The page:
From "In Defence of Bolshevism"
How does the left look today, measured by what it needs to do? The Morning Star, the paper linked to the Communist Party of Britain, circulates among a leading layer of the labour movement. Jeremy Corbyn used to write a column in it until his unexpected election as Labour leader in 2015. If there is a political organ of the Corbynites — Corbyn himself, Seumas Milne, Andrew Murray, and others — it is the Morning Star.
It shows that they are a Stalinoid formation. The strange difficulty the Corbyn group has in responding to and clearing themselves of the charge that they are antisemitic is part of that. Corbyn is for two states, but he has difficulty in candidly declaring that advocates or supporters of the conquest and destruction of Israel by Arab nationalist or Islamic forces are antisemites. Some of the Corbyn inner circle do believe Israel should be destroyed. All of them had and have connections and shared platforms with people who do.
Nine trade unions are represented on the board of the "People's Press Printing Society", which publishes the Morning Star, and pay subsidies to the paper. In 2016 "The World Transformed", the large Labour Party fringe festival promoted by Momentum, was co-sponsored by the Morning Star and had the Morning Star prominently on sale within the event, while other left-wing papers were officially barred from selling there.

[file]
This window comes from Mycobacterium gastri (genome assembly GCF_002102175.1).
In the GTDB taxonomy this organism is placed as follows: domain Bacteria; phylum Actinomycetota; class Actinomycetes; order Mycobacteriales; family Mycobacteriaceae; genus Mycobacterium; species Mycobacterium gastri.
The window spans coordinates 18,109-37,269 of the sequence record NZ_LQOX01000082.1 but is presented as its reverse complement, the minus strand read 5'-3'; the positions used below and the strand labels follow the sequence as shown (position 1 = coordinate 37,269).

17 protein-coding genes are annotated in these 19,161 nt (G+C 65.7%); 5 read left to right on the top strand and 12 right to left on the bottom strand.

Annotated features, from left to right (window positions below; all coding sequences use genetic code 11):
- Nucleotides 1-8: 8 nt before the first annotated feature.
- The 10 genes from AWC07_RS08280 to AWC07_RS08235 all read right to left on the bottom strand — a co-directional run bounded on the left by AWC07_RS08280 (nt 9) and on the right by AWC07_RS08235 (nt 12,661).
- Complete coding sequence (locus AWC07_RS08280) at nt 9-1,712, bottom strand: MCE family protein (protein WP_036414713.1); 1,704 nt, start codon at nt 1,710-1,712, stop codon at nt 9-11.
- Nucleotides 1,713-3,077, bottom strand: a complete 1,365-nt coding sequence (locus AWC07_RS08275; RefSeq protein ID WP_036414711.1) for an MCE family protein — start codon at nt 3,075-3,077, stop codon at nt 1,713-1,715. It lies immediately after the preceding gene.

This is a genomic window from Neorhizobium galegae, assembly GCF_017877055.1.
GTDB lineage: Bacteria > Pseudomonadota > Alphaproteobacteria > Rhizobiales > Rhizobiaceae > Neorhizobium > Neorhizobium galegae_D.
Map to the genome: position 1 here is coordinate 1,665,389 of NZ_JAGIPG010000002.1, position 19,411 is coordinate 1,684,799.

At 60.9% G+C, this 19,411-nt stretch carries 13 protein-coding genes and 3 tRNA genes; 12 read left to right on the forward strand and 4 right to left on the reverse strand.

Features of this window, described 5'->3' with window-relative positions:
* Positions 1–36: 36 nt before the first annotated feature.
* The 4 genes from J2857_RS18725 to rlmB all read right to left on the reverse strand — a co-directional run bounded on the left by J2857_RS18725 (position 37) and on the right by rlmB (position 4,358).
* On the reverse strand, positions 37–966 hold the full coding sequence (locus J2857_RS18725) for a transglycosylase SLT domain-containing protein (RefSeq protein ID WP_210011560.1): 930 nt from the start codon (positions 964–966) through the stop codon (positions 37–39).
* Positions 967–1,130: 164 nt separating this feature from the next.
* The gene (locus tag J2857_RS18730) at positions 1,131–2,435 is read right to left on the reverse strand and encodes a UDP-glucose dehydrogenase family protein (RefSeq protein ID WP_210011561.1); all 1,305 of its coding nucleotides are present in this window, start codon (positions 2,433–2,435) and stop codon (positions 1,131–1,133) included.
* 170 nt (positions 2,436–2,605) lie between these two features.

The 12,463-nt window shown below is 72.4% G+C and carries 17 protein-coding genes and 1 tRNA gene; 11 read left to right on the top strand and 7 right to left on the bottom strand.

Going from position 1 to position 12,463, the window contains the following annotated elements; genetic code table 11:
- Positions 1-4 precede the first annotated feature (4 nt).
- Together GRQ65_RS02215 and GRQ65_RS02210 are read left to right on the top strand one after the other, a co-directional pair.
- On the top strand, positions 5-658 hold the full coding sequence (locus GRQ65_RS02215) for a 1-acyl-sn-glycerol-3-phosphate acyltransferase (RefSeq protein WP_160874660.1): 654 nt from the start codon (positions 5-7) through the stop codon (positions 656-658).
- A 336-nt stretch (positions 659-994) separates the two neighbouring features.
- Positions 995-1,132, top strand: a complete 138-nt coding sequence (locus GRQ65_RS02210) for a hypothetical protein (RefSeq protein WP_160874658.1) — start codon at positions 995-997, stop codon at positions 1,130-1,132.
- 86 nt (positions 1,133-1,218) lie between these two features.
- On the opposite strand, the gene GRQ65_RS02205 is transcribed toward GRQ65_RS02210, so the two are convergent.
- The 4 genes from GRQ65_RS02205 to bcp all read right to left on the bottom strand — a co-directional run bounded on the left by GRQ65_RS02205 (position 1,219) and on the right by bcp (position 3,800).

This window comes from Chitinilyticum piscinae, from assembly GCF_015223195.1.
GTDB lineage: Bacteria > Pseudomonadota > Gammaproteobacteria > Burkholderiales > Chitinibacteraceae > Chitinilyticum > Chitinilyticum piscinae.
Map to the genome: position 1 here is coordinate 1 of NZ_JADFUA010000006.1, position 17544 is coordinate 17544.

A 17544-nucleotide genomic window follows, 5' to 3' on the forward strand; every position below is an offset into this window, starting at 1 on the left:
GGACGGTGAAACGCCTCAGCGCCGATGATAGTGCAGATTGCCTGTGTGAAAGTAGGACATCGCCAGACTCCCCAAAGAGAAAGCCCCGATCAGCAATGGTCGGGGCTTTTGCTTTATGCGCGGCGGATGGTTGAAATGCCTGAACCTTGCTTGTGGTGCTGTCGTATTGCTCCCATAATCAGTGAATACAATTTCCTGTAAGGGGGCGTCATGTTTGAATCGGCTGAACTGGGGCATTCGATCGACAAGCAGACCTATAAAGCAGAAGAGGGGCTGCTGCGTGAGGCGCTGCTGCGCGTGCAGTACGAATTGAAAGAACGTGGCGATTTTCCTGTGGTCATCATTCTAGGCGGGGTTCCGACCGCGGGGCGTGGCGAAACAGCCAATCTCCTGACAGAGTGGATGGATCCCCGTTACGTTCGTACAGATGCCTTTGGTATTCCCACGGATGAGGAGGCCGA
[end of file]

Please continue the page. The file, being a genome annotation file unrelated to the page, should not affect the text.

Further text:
The Morning Star started in 1930 as the Daily Worker, a Communist Party daily paper. It was banned from January 1941 for pro-German "anti-war" advocacy during the Hitler-Stalin pact — August 1939 to June 1941 — and resumed publication in September 1942. It became the Morning Star in 1966. Its first words critical of Russia appeared only in its 38th year, and the CP's 48th, when Russia invaded Czechoslovakia to kill the experiment there in creating "socialism with a human face". Between 1930 and 1968 it supported and seconded everything Moscow did and said and hoped for. Between 1968 and 1980 it supported virtually everything Moscow did and said and hoped for. It remained generally supportive of the Russian and other European Stalinist regimes until they collapsed in 1989-91. A large bulk of its circulation was to Stalinist-ruled states, which thereby subsidised it.
Journalistically the Morning Star is a seriously bad effort, without political coherence, flair, élan, political fire, or much positive socialist conviction. To this day it retains something astonishingly like an attitude of support to Russia and to the totalitarian-capitalist fascistic regime (what else is it?) in China. Forinstance, it sides with Russia against Ukraine. This goes further than negativism towards the USA, though that, it seems, is basic. It is as if the Morning Star sometimes relapses and forgets what month of the political calendar it is, or as if those who publish it often do not know quite what they believe. And, positively, most of the time, they don't. Their comments on events are arbitrary and erratic. And, as in the Russia-Ukraine conflict, often reactionary. They are enthusiasts for Brexit.
What a United Irishman, William Drennan, wrote about the state of Ireland and its peoples at the end of the 18th century is no less true of the Morning Star and the left today.